Introduction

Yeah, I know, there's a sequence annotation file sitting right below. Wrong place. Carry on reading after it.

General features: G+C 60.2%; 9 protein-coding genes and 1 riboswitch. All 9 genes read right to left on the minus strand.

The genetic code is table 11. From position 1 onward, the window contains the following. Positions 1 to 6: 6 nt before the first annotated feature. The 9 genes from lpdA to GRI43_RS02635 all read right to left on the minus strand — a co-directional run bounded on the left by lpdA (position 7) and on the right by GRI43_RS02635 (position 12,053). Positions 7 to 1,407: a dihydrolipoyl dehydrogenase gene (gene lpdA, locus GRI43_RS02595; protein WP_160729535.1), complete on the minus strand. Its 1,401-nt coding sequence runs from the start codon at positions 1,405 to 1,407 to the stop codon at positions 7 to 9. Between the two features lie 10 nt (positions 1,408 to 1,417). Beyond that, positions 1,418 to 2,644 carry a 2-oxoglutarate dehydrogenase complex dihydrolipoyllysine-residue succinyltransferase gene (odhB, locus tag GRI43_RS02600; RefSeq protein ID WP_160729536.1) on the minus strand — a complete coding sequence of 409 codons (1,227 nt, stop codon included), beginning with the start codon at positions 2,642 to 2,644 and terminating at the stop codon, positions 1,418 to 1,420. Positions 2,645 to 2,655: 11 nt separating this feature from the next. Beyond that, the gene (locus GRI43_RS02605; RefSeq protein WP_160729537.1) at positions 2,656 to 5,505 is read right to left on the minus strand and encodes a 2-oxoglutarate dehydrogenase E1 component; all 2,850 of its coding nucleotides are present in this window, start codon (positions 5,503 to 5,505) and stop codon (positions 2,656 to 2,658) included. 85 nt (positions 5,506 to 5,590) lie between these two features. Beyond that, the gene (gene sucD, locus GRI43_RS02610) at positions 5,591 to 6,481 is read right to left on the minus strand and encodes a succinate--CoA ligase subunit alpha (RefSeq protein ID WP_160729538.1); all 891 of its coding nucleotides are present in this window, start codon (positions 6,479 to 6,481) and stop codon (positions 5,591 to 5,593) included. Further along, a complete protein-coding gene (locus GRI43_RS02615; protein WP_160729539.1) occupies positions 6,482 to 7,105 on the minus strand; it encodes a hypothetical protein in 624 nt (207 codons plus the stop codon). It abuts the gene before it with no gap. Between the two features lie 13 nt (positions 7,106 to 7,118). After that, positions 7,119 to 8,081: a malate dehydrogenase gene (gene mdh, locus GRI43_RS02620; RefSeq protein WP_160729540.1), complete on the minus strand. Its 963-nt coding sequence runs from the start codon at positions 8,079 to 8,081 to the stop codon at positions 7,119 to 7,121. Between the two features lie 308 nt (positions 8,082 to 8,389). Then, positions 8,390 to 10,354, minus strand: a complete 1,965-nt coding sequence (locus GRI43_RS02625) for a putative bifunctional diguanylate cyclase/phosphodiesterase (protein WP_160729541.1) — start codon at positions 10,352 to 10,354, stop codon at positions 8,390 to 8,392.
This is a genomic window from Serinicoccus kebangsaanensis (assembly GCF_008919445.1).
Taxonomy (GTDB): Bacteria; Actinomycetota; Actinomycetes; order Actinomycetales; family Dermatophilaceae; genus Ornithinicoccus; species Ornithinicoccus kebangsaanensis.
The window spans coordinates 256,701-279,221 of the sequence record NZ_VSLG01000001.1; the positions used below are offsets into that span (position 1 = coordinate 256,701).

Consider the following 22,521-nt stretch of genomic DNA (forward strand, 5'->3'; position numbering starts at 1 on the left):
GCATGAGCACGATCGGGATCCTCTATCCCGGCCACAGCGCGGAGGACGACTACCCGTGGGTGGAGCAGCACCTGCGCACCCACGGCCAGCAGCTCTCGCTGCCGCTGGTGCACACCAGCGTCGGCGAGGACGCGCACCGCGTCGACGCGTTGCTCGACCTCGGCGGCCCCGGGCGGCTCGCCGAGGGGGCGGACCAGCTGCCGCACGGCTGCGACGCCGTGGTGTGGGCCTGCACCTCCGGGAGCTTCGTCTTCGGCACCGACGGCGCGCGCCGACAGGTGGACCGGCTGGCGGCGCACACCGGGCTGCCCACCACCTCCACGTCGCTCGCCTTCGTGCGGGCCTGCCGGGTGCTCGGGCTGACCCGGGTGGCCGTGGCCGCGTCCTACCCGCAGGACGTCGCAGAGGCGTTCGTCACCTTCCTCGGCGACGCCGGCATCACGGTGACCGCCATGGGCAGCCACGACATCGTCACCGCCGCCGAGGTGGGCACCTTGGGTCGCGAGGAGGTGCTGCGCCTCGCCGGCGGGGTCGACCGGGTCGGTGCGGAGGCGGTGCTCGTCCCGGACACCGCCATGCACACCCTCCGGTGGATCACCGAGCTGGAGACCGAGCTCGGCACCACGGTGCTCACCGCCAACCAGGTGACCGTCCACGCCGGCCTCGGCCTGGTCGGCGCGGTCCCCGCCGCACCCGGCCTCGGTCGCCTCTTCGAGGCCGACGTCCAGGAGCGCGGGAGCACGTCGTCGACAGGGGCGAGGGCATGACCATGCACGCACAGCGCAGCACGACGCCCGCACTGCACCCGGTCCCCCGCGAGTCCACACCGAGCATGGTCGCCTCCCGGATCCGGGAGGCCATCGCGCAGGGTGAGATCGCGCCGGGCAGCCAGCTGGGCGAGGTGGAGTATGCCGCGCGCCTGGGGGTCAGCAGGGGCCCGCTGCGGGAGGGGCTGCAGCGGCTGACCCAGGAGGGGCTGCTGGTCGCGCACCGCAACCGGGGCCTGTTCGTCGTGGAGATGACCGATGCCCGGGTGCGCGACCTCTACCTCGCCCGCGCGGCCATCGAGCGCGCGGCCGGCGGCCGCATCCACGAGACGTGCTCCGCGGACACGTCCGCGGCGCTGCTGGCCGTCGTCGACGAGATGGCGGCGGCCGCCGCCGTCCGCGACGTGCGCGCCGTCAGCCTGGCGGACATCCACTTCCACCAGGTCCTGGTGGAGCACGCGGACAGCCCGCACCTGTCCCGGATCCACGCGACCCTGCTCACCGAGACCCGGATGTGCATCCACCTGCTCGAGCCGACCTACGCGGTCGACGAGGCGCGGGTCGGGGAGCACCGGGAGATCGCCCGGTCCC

Traumatic bucco-dental injuries (TDI) are quite frequent, though certainly under-reported worldwide [1]. In order to promote oral health, experts have identified the need to properly treat the most common oral diseases, and oral trauma is listed alongside six other conditions including dental caries, periodontal disease and the oral manifestations of HIV and AIDS [1]. Oral dental trauma (ODT) is quite common, although certainly under-reported worldwide. Petti et al in 2018, in their meta-analysis on the world prevalence and incidence of ODT, reported that oral trauma injuries account for 5% of all body injuries, in all age groups, although the oral region accounts for only 1% of the total body surface. They also stated that TBD patients account for a remarkable 85% of all those with maxillofacial trauma injuries [2]. Similarly, Figueiredoa et al in 2019 stated that dental injuries and fractures are among the most common orofacial injuries, with orofacial injuries being the 5th most common traumatic injury worldwide [3]. In our context, Agbor et al in 2012 reported a prevalence rate of 37.1% for dento-facial injuries in athletes practicing contact sports in Yaoundé [4]. Mossus et al recently reported in 2021 a prevalence rate of 14.74% for dento-maxillary trauma in combat sports in Yaoundé [5]. Bengondo et al reported a prevalence rate of 38.2% for traumatic injuries of the alveolar complex and soft tissues in patients aged 1-14 years and a prevalence of 0.5% for mandibular fractures [6]. However, none of these studies examined the medico-legal aspects of the patients' injuries and lesions. The considerable and obvious variations in the incidence and prevalence of traumatic oral injuries around the world may explain why they were not reported among the 310 most important acute and chronic diseases in the Global Burden of Disease Study [7]. Among the reasons identified so far for this global variability are social, economic and cultural diversity [8] and a clear lack of standardised recording and classification of TBI in the currently available literature [9]. From a clinical perspective, evidence-based dental trauma remains a distant wish due to the potentially unethical feat of requiring patients to consent to randomise controlled trials in the acute phase of injury. However, since 2001, the International Dental Trauma Association has been developing and revising guidelines for clinical management in emergencies [10]. In contrast to clinical management, where there is some degree of consensus on what to do with various injuries, the forensic assessment of these injuries appears to be a major problem worldwide [10], including in our context. In order to contribute to the scientific landscape of this very important subject, the aim of this study was to characterise the clinical and especially the medico-legal aspects of oral trauma injuries in patients treated in Cameroon.